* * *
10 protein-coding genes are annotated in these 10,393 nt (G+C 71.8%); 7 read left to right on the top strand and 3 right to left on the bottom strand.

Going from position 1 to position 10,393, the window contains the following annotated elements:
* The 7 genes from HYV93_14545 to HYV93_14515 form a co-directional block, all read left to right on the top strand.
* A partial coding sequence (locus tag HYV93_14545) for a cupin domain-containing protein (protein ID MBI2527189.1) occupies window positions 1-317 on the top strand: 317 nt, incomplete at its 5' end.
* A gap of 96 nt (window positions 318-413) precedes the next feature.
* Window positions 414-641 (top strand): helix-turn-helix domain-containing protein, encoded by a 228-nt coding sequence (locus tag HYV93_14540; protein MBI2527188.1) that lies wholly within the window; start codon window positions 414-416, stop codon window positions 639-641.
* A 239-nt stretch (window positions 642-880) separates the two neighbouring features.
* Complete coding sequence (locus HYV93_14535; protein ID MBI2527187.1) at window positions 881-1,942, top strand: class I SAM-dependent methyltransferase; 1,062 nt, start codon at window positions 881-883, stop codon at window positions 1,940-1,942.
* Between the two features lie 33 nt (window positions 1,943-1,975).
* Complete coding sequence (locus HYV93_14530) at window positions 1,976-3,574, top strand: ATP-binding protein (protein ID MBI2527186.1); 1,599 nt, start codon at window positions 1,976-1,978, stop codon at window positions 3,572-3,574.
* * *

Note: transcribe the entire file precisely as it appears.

10 protein-coding genes are annotated in these 10,393 nt (G+C 71.8%); 7 read left to right on the top strand and 3 right to left on the bottom strand.

Going from position 1 to position 10,393, the window contains the following annotated elements:
* The 7 genes from HYV93_14545 to HYV93_14515 form a co-directional block, all read left to right on the top strand.
* A partial coding sequence (locus tag HYV93_14545) for a cupin domain-containing protein (protein ID MBI2527189.1) occupies window positions 1-317 on the top strand: 317 nt, incomplete at its 5' end.
* A gap of 96 nt (window positions 318-413) precedes the next feature.
* Window positions 414-641 (top strand): helix-turn-helix domain-containing protein, encoded by a 228-nt coding sequence (locus tag HYV93_14540; protein MBI2527188.1) that lies wholly within the window; start codon window positions 414-416, stop codon window positions 639-641.
* A 239-nt stretch (window positions 642-880) separates the two neighbouring features.
* Complete coding sequence (locus HYV93_14535; protein ID MBI2527187.1) at window positions 881-1,942, top strand: class I SAM-dependent methyltransferase; 1,062 nt, start codon at window positions 881-883, stop codon at window positions 1,940-1,942.
* Between the two features lie 33 nt (window positions 1,943-1,975).
* Complete coding sequence (locus HYV93_14530) at window positions 1,976-3,574, top strand: ATP-binding protein (protein ID MBI2527186.1); 1,599 nt, start codon at window positions 1,976-1,978, stop codon at window positions 3,572-3,574.